GC 34 (1995) confirmed the mission of the Society as “the service of the faith and the promotion of justice” but recalled the importance of the context in which these actions are carried out, so there is the need to be attentive to the cultural contexts, and very specifically, to the inter-religious dimension.
But besides that, GC34 recalled the importance of “dialogue” as the category that should guide all our actions. Trying to overcome moments where violence or political control caused more polarized reactions, the Society seeks dialogue as a full testimony of Jesus, the Incarnate Word.
GC35 (2008) confirmed once again the pair of “faith and justice” but noted that this mission is a ministry of reconciliation – with God, with others, and with creation. (Decree 3, Numbers 12 and 31-36)
For the first time, the Society of Jesus acknowledged in one of its official documents the fundamental place of its institutional environmental responsibility. This statement by the GC would be later on strengthened with the document Healing a Broken World (2011) by the Social Justice and Ecology Secretariat, which provided a far broader awareness among Jesuits and collaborators.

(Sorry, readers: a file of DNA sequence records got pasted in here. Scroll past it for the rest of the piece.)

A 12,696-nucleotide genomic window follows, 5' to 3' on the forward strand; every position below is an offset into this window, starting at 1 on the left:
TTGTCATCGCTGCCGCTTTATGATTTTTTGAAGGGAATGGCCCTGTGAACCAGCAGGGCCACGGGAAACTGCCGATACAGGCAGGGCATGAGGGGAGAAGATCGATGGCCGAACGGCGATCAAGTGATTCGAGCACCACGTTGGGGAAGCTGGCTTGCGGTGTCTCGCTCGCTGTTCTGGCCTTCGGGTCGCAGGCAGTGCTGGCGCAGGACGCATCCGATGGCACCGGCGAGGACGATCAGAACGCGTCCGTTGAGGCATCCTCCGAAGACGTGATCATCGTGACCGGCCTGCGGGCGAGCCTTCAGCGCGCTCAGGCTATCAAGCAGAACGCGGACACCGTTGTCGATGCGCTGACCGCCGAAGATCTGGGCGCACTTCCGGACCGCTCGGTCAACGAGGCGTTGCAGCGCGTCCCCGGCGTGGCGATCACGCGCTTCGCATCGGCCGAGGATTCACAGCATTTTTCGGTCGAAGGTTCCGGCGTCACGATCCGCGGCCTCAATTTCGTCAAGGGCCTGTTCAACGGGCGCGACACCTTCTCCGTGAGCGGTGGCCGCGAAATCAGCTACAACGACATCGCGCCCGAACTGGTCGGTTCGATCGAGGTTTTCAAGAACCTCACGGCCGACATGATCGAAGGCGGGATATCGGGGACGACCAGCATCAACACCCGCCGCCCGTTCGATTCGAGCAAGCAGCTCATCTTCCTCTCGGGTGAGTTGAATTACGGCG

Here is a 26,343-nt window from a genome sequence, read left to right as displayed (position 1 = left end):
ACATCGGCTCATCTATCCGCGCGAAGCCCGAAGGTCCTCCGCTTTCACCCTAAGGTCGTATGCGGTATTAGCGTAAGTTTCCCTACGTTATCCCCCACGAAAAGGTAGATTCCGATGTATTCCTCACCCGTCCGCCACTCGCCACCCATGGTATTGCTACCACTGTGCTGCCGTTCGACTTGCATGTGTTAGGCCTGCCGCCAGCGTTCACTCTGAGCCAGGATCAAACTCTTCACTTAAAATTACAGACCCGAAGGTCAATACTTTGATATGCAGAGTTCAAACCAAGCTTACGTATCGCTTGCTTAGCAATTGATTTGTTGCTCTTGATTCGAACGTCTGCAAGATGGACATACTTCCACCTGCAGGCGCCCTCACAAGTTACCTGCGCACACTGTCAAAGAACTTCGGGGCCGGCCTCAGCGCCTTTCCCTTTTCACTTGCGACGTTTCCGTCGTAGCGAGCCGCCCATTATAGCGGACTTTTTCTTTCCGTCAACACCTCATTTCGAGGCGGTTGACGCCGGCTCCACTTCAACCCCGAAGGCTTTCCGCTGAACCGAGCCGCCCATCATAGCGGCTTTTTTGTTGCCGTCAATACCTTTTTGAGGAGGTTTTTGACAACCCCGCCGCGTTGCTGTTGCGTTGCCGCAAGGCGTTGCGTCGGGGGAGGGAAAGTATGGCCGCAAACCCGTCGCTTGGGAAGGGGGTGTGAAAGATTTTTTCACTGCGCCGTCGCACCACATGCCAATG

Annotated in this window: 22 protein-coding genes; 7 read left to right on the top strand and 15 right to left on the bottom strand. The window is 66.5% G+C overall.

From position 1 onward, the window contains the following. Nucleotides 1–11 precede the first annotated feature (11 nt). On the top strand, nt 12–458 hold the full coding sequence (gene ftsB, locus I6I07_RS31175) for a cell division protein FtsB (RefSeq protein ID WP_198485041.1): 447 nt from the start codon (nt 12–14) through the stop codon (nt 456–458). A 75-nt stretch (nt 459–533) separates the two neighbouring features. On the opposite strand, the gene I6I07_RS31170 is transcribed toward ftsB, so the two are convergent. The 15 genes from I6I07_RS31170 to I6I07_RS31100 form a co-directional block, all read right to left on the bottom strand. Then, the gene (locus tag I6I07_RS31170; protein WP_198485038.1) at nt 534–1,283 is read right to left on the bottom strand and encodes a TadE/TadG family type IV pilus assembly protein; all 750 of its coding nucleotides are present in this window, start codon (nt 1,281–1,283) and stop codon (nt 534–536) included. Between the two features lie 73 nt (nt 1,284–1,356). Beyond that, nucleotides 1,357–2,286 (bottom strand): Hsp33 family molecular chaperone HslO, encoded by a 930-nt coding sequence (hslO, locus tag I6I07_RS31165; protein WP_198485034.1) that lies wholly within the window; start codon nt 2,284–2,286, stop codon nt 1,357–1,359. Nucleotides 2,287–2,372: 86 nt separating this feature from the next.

In this brief and simplified tour, there is the growing awareness in the Society of Jesus of the importance of environmental challenges of our times. We recognize that we have moved, and we keep moving, but much more slowly than civil society.
Certainly the environmental movement, the scientific research community, and even the industry and the business world, have developed faster awareness of the ecological crisis. And if we consider some specific countries like Germany or the Nordic countries in Europe, we must recognize that environmental concerns are not a passing temporary fad, but are part of a strong social conscience.
In the Catholic Church, whose response to the ecological crisis has also been behind the times except for some solid declarations, the encyclical Laudato si’ of Pope Francis (2015) has been a huge boost, first for awareness but, we strongly hope, also in promoting community-based action by the Church.